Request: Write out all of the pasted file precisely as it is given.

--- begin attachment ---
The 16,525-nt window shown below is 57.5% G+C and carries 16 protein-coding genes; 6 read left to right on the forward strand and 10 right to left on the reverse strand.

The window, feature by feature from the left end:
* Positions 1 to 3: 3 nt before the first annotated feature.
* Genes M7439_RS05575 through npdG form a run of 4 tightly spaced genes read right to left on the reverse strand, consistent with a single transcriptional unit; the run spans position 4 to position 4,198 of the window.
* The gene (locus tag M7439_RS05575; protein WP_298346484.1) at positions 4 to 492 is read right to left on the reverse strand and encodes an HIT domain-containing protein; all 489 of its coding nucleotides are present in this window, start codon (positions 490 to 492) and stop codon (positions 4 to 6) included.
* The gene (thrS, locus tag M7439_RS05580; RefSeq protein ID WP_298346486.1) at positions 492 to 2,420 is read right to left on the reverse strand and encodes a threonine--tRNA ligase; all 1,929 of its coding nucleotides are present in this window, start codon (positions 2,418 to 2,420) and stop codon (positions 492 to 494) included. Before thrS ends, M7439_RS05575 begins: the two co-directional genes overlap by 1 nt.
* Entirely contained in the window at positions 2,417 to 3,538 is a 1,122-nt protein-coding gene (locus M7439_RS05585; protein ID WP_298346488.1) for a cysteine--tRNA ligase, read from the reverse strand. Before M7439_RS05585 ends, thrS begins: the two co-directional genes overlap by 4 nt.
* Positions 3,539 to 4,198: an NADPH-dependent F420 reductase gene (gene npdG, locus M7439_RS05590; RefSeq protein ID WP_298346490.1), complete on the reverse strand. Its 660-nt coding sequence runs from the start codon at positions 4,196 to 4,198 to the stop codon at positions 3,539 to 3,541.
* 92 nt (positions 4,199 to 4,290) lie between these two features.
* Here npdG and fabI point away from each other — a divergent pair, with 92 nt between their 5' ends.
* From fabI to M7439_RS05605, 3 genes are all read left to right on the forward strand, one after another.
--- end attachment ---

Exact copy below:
The 16,525-nt window shown below is 57.5% G+C and carries 16 protein-coding genes; 6 read left to right on the forward strand and 10 right to left on the reverse strand.

The window, feature by feature from the left end:
* Positions 1 to 3: 3 nt before the first annotated feature.
* Genes M7439_RS05575 through npdG form a run of 4 tightly spaced genes read right to left on the reverse strand, consistent with a single transcriptional unit; the run spans position 4 to position 4,198 of the window.
* The gene (locus tag M7439_RS05575; protein WP_298346484.1) at positions 4 to 492 is read right to left on the reverse strand and encodes an HIT domain-containing protein; all 489 of its coding nucleotides are present in this window, start codon (positions 490 to 492) and stop codon (positions 4 to 6) included.
* The gene (thrS, locus tag M7439_RS05580; RefSeq protein ID WP_298346486.1) at positions 492 to 2,420 is read right to left on the reverse strand and encodes a threonine--tRNA ligase; all 1,929 of its coding nucleotides are present in this window, start codon (positions 2,418 to 2,420) and stop codon (positions 492 to 494) included. Before thrS ends, M7439_RS05575 begins: the two co-directional genes overlap by 1 nt.
* Entirely contained in the window at positions 2,417 to 3,538 is a 1,122-nt protein-coding gene (locus M7439_RS05585; protein ID WP_298346488.1) for a cysteine--tRNA ligase, read from the reverse strand. Before M7439_RS05585 ends, thrS begins: the two co-directional genes overlap by 4 nt.
* Positions 3,539 to 4,198: an NADPH-dependent F420 reductase gene (gene npdG, locus M7439_RS05590; RefSeq protein ID WP_298346490.1), complete on the reverse strand. Its 660-nt coding sequence runs from the start codon at positions 4,196 to 4,198 to the stop codon at positions 3,539 to 3,541.
* 92 nt (positions 4,199 to 4,290) lie between these two features.
* Here npdG and fabI point away from each other — a divergent pair, with 92 nt between their 5' ends.
* From fabI to M7439_RS05605, 3 genes are all read left to right on the forward strand, one after another.